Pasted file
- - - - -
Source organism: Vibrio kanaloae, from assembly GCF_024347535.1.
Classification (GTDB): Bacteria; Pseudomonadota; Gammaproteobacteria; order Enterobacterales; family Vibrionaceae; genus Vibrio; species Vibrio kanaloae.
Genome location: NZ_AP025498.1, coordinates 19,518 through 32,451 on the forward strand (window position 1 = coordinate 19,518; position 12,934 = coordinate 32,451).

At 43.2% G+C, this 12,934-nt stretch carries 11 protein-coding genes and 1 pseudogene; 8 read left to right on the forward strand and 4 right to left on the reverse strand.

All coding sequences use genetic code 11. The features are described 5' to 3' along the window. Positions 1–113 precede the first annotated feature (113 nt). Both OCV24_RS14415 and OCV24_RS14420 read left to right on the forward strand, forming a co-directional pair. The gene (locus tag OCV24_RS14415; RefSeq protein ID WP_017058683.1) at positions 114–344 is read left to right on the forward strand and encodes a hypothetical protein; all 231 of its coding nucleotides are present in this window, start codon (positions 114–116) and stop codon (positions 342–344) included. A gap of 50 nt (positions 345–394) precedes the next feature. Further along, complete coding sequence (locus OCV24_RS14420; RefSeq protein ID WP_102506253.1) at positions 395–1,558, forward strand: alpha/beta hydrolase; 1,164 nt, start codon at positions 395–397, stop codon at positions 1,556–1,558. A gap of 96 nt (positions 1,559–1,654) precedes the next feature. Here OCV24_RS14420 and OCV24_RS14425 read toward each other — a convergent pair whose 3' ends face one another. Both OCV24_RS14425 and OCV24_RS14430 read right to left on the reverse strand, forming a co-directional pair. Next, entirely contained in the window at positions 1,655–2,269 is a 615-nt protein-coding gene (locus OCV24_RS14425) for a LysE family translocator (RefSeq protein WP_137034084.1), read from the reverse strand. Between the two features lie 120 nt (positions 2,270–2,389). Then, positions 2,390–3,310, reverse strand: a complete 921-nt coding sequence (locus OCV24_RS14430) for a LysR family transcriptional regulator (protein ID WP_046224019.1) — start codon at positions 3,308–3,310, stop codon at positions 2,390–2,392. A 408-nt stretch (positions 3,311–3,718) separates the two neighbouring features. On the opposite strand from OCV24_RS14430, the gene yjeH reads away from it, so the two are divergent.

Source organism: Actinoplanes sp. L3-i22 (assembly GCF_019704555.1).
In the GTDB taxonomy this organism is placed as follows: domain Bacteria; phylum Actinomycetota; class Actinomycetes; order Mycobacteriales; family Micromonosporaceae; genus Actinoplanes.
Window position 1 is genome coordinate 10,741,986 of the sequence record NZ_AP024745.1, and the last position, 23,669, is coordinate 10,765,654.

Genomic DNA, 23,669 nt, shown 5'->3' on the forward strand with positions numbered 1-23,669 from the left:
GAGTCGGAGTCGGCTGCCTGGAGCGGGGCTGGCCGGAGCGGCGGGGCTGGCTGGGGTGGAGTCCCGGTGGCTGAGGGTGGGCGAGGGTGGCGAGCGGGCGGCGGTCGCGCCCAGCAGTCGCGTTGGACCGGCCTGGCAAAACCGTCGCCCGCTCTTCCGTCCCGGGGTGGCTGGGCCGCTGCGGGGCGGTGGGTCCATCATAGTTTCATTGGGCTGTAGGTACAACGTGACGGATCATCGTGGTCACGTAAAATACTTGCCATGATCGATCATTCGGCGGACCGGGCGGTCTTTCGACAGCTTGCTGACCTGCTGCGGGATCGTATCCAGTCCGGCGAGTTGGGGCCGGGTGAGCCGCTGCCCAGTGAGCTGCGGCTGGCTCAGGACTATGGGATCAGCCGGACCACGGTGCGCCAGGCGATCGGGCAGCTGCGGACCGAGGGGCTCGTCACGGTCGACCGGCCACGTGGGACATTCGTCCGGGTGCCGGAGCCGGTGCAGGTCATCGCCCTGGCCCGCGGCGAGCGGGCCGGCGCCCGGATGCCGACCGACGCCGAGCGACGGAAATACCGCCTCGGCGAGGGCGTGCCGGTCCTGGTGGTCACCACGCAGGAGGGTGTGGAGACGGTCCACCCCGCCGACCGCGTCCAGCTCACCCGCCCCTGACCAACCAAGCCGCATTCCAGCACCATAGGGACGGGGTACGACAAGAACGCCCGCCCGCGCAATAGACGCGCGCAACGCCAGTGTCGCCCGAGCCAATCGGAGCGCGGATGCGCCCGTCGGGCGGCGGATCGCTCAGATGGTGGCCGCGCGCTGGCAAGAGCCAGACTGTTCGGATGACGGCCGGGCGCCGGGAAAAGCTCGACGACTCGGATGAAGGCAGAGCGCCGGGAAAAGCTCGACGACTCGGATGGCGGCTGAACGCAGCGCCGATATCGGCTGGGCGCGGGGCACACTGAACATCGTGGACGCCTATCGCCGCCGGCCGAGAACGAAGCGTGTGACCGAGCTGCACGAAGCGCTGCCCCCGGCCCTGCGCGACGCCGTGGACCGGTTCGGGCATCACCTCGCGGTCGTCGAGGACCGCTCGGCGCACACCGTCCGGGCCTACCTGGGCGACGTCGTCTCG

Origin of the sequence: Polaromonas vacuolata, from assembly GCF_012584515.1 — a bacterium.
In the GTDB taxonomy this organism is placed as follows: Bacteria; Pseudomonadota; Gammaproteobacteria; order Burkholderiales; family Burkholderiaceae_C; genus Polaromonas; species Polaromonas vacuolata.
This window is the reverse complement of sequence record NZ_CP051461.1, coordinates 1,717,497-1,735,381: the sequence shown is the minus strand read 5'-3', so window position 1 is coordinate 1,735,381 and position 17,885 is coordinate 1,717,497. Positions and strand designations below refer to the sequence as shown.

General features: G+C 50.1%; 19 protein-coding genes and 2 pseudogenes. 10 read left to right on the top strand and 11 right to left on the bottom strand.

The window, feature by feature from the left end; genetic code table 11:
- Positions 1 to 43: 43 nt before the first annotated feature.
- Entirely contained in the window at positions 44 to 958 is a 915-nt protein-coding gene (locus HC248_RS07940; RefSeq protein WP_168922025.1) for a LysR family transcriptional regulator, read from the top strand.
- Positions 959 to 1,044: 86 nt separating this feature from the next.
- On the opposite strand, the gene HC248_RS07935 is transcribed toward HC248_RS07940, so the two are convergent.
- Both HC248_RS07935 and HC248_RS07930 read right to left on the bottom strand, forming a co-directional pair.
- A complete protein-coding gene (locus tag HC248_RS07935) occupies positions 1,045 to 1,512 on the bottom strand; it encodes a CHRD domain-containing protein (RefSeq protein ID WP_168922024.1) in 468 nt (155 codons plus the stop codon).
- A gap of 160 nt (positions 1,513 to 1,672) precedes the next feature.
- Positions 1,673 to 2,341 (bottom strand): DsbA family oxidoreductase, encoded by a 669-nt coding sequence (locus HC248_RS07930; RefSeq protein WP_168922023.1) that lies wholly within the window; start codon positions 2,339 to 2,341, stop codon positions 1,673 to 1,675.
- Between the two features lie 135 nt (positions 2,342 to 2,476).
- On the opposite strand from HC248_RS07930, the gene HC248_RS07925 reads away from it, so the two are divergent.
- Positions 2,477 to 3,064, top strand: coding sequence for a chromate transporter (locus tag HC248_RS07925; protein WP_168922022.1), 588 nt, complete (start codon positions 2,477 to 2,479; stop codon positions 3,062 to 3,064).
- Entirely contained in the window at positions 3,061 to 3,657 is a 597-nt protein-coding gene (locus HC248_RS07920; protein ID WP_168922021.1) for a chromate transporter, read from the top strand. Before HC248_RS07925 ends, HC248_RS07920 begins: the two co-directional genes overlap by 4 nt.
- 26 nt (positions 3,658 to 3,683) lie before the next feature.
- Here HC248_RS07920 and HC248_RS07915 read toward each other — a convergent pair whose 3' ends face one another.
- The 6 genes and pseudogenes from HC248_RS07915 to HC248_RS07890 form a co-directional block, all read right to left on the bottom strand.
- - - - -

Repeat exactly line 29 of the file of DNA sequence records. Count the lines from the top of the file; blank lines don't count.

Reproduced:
- Here HC248_RS07920 and HC248_RS07915 read toward each other — a convergent pair whose 3' ends face one another.